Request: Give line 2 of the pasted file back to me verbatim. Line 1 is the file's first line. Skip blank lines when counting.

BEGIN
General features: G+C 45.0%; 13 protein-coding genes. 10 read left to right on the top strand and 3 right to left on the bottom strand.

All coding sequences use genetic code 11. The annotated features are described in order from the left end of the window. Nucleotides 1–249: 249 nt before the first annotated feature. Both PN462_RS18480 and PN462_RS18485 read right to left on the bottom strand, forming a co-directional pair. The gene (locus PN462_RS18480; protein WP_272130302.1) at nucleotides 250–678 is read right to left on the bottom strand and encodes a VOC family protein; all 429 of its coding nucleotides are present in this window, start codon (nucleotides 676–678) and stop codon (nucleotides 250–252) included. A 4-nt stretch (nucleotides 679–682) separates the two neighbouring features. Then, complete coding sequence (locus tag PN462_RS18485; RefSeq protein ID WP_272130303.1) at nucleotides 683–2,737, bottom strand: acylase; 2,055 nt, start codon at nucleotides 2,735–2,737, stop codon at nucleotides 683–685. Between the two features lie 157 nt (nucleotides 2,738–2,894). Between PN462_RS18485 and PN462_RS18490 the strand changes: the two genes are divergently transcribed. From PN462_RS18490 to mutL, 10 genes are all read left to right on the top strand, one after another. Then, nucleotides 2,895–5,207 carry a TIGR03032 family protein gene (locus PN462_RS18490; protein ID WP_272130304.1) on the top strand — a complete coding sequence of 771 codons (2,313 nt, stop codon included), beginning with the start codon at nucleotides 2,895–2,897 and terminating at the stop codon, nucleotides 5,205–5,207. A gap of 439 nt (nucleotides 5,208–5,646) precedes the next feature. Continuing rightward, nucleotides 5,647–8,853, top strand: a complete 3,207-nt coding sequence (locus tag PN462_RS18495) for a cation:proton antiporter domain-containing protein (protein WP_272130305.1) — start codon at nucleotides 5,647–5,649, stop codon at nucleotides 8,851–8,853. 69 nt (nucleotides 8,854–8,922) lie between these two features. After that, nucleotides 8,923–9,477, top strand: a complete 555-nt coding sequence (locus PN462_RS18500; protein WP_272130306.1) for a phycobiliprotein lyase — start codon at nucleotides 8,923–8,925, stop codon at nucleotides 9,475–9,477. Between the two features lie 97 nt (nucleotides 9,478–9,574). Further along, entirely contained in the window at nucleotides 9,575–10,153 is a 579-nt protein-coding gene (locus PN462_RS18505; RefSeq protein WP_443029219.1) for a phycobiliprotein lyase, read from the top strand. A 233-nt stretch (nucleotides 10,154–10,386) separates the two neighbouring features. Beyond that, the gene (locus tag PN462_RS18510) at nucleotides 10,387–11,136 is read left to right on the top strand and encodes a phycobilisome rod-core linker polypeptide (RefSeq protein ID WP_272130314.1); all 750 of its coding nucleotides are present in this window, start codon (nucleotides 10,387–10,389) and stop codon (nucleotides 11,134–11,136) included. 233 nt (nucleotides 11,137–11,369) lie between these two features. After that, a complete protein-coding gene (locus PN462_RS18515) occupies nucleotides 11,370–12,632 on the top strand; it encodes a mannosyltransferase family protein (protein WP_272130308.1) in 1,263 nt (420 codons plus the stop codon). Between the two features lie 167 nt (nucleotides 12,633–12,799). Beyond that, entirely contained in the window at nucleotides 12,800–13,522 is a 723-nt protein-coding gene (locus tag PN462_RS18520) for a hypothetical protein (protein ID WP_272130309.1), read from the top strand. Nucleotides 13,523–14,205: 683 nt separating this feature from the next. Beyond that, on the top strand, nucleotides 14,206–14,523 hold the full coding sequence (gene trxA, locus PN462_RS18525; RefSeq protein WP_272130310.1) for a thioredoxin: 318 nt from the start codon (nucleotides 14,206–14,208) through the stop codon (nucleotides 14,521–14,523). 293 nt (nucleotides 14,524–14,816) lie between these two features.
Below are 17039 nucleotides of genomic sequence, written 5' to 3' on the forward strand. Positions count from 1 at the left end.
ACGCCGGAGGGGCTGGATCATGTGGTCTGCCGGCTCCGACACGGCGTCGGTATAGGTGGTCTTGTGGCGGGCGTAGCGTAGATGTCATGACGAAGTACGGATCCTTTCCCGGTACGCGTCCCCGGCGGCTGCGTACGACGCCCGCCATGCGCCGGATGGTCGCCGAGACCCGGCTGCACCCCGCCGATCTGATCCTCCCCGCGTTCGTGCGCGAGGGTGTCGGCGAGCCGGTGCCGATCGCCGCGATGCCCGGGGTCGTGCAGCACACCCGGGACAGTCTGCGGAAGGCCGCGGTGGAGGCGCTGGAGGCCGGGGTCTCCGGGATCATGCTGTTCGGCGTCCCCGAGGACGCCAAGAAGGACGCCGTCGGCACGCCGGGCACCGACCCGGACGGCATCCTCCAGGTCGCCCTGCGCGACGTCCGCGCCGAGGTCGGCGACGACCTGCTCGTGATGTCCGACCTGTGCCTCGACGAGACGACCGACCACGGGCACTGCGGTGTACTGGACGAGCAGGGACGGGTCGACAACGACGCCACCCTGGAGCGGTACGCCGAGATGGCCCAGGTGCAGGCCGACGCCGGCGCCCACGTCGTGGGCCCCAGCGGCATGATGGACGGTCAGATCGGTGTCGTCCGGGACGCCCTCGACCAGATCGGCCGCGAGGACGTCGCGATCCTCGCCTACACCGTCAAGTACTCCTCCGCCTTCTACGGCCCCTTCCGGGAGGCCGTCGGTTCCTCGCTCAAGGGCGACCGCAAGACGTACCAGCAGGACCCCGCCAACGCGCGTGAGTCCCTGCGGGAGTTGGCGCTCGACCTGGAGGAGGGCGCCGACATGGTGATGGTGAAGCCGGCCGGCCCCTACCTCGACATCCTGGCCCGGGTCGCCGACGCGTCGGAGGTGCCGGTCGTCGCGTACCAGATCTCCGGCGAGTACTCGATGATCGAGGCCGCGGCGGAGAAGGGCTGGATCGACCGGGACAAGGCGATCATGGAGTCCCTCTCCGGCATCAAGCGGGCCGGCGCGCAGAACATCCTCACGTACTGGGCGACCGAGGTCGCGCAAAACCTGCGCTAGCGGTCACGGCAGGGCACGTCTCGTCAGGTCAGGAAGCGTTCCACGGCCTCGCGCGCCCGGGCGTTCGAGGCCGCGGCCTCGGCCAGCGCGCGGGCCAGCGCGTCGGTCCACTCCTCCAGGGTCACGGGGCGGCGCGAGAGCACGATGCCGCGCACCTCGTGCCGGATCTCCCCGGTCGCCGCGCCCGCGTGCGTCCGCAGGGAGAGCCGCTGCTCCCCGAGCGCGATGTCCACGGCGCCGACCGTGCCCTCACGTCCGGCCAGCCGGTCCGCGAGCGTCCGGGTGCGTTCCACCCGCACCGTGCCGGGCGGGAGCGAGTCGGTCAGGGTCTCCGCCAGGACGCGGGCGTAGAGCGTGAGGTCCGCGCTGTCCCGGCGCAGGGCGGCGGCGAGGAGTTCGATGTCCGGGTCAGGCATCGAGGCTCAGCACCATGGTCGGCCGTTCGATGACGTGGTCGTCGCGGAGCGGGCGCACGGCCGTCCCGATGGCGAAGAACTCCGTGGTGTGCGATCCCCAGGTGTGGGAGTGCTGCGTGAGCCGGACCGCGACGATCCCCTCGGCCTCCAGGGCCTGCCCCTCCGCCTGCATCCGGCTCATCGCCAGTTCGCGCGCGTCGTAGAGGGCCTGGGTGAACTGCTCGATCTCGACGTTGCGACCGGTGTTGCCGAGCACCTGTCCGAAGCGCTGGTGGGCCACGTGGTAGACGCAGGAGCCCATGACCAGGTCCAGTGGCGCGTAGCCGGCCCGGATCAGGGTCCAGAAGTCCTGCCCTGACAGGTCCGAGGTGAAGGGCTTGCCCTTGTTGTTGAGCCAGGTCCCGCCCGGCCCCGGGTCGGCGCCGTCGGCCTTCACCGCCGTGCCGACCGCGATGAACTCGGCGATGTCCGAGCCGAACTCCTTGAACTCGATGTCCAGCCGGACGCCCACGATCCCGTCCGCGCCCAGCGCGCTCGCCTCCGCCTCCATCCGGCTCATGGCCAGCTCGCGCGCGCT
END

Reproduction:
All coding sequences use genetic code 11. The annotated features are described in order from the left end of the window. Nucleotides 1–249: 249 nt before the first annotated feature. Both PN462_RS18480 and PN462_RS18485 read right to left on the bottom strand, forming a co-directional pair. The gene (locus PN462_RS18480; protein WP_272130302.1) at nucleotides 250–678 is read right to left on the bottom strand and encodes a VOC family protein; all 429 of its coding nucleotides are present in this window, start codon (nucleotides 676–678) and stop codon (nucleotides 250–252) included. A 4-nt stretch (nucleotides 679–682) separates the two neighbouring features. Then, complete coding sequence (locus tag PN462_RS18485; RefSeq protein ID WP_272130303.1) at nucleotides 683–2,737, bottom strand: acylase; 2,055 nt, start codon at nucleotides 2,735–2,737, stop codon at nucleotides 683–685. Between the two features lie 157 nt (nucleotides 2,738–2,894). Between PN462_RS18485 and PN462_RS18490 the strand changes: the two genes are divergently transcribed. From PN462_RS18490 to mutL, 10 genes are all read left to right on the top strand, one after another. Then, nucleotides 2,895–5,207 carry a TIGR03032 family protein gene (locus PN462_RS18490; protein ID WP_272130304.1) on the top strand — a complete coding sequence of 771 codons (2,313 nt, stop codon included), beginning with the start codon at nucleotides 2,895–2,897 and terminating at the stop codon, nucleotides 5,205–5,207. A gap of 439 nt (nucleotides 5,208–5,646) precedes the next feature. Continuing rightward, nucleotides 5,647–8,853, top strand: a complete 3,207-nt coding sequence (locus tag PN462_RS18495) for a cation:proton antiporter domain-containing protein (protein WP_272130305.1) — start codon at nucleotides 5,647–5,649, stop codon at nucleotides 8,851–8,853. 69 nt (nucleotides 8,854–8,922) lie between these two features. After that, nucleotides 8,923–9,477, top strand: a complete 555-nt coding sequence (locus PN462_RS18500; protein WP_272130306.1) for a phycobiliprotein lyase — start codon at nucleotides 8,923–8,925, stop codon at nucleotides 9,475–9,477. Between the two features lie 97 nt (nucleotides 9,478–9,574). Further along, entirely contained in the window at nucleotides 9,575–10,153 is a 579-nt protein-coding gene (locus PN462_RS18505; RefSeq protein WP_443029219.1) for a phycobiliprotein lyase, read from the top strand. A 233-nt stretch (nucleotides 10,154–10,386) separates the two neighbouring features. Beyond that, the gene (locus tag PN462_RS18510) at nucleotides 10,387–11,136 is read left to right on the top strand and encodes a phycobilisome rod-core linker polypeptide (RefSeq protein ID WP_272130314.1); all 750 of its coding nucleotides are present in this window, start codon (nucleotides 10,387–10,389) and stop codon (nucleotides 11,134–11,136) included. 233 nt (nucleotides 11,137–11,369) lie between these two features. After that, a complete protein-coding gene (locus PN462_RS18515) occupies nucleotides 11,370–12,632 on the top strand; it encodes a mannosyltransferase family protein (protein WP_272130308.1) in 1,263 nt (420 codons plus the stop codon). Between the two features lie 167 nt (nucleotides 12,633–12,799). Beyond that, entirely contained in the window at nucleotides 12,800–13,522 is a 723-nt protein-coding gene (locus tag PN462_RS18520) for a hypothetical protein (protein ID WP_272130309.1), read from the top strand. Nucleotides 13,523–14,205: 683 nt separating this feature from the next. Beyond that, on the top strand, nucleotides 14,206–14,523 hold the full coding sequence (gene trxA, locus PN462_RS18525; RefSeq protein WP_272130310.1) for a thioredoxin: 318 nt from the start codon (nucleotides 14,206–14,208) through the stop codon (nucleotides 14,521–14,523). 293 nt (nucleotides 14,524–14,816) lie between these two features.